Why We Celebrate Juneteenth

We celebrate June 19th, Juneteenth, to commemorate freedom for all enslaved African Americans in the United States of America. The day celebrates and emphasizes history, education, and achievement.

The fight for freedom for enslaved African Americans during the Civil War did not end in 1863 with the declaration of the Emancipation Proclamation. Though President Abraham Lincoln signed the Emancipation Proclamation in 1863, it resulted in freedom for enslaved African Americans in the mostly Union states during the Civil War. It would take another two and a half years before almost all enslaved African Americans were freed; particularly those enslaved in Confederate states in the south like Texas. June 19th is the day in 1865 when those not freed in the Confederate states would finally be released from bondage by their slaveholders, after the Union army physically reached these areas and read the Emancipation Proclamation to still enslaved families. Still, in Texas, some slaveholders did not free their enslaved families until the end of 1865 when the 13th Amendment, which abolished slavery and involuntary servitude, was ratified into law.

Until mid-20th century, Juneteenth was celebrated primarily in African American communities.  As of 2020, 47 states and the District of Columbia recognize Juneteenth as a state holiday or day of observance. Advocates continue to lobby for Juneteenth to be recognized as a federal holiday.

Juneteenth is celebrated to remember our ancestors who persevered, resisted, and kept faith that freedom would come one day – the courage to know freedom is our destiny. The atrocities of enslavement of Black bodies in the US is a deep trauma in the collective consciousness of this country. We practice to heal ourselves and our ancestors that our descendants will not continue to carry this suffering in their bodies and mind. On this day let us celebrate the courageous hearts of ancestors and each other, finding joy on this path of healing freedom from enslavement of body and mind.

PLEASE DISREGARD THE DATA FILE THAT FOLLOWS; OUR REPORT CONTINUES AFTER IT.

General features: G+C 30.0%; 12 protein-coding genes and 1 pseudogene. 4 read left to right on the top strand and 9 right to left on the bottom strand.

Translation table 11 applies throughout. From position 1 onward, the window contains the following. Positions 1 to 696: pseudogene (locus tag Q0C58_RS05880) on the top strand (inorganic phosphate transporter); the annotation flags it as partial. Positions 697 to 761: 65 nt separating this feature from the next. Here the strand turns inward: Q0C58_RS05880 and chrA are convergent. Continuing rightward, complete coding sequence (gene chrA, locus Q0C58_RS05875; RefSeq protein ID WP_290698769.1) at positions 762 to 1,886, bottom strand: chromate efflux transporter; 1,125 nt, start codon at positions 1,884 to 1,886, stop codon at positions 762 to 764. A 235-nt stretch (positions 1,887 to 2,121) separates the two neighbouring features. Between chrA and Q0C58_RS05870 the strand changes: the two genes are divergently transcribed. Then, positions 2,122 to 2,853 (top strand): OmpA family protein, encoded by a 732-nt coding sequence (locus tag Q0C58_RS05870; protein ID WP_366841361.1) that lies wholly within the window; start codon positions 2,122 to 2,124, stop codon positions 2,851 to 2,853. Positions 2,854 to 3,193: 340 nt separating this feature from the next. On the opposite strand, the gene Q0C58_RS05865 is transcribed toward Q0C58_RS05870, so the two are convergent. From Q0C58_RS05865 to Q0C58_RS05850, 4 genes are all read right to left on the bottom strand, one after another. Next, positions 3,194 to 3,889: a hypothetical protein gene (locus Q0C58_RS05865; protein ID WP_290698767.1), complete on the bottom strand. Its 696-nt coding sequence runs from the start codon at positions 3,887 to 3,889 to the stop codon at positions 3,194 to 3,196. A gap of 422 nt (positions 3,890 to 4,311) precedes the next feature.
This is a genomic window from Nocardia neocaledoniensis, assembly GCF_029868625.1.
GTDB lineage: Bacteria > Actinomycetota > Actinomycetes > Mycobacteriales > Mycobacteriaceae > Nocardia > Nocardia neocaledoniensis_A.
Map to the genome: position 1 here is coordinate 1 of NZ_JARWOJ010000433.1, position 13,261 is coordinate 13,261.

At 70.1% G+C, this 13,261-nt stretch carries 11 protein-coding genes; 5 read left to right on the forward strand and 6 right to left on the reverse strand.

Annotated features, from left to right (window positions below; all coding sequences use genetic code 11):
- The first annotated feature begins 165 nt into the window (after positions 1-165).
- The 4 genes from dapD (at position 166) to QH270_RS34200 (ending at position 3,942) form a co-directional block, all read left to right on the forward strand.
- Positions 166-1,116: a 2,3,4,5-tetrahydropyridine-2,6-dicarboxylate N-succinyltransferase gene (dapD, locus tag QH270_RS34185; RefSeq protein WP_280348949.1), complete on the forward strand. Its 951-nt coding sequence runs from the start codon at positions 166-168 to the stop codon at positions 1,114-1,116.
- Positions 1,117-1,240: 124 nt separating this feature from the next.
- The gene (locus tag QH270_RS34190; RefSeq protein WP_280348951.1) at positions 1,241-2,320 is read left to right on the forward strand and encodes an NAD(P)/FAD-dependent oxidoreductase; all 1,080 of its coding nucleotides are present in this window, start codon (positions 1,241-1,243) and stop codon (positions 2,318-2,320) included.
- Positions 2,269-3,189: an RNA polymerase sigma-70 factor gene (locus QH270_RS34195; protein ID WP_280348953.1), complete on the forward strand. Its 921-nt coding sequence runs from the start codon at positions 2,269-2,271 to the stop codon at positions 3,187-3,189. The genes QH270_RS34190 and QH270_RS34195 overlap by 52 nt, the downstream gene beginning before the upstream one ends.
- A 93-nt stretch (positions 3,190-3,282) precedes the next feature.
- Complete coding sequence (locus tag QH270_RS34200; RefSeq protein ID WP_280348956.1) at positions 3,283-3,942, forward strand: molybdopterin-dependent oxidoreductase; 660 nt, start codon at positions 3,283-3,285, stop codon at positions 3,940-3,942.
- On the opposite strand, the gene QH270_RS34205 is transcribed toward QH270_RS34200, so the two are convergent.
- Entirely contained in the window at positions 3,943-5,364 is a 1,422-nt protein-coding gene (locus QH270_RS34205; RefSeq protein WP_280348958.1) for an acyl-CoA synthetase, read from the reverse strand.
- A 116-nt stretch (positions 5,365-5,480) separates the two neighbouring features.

Radiating a heart filled with loving kindness
That all beings suffering from the legacy of US enslavement
May be healed

Radiating this gentle energy directly in front of this body
Radiating this boundless energy to the right of this body
Radiating this boundless compassion behind this body
Radiating this boundless love to the left of this body
Radiating this limitless heart below this body
Radiating this joyful heart above this body

I see you, I hear you, I love you
May you remain in freedom of body and mind
May your freedom light radiate limitless healing

May you celebrate all the accomplishments
May you remember all the achievements
May you grow from the sorrow
May your heart heal gently
May your heart heal strongly
May your heart love all your cells

May it be like this in this moment
May it be like this continuously

4 thoughts on “Why We Celebrate Juneteenth”

  1. Your words are felt deeply by this white man who only imagines the pain. I agree remembrance of the unfathomable concept of owning another human being is worthy to celebrate its days are gone. We need to strive in every action we do to honor each other and condemn the enslavement of anyone. Let us celebrate this day in history that our country recognized it into law. But let’s pray we all allow this to happen in our daily fabric of America. We are still not the land of the free but it we as individuals are the road to freedom. I celebrate this holiday with hopes of freedom for all and respect for all. God bless all that have suffered and hopes we all can be free!

  2. Thank you Marisela Gomez for teaching me about this celebration of Juneteenth. “May your freedom light radiate limitless healing.” I can’t wait to see and hear more of your words and wisdom as you take your rightful place at the table of DT’s representing the BIPOC Sangha and nurturing all of us into more kindness and more understanding to continue the healing light. Deep Gratitude. LoAn.

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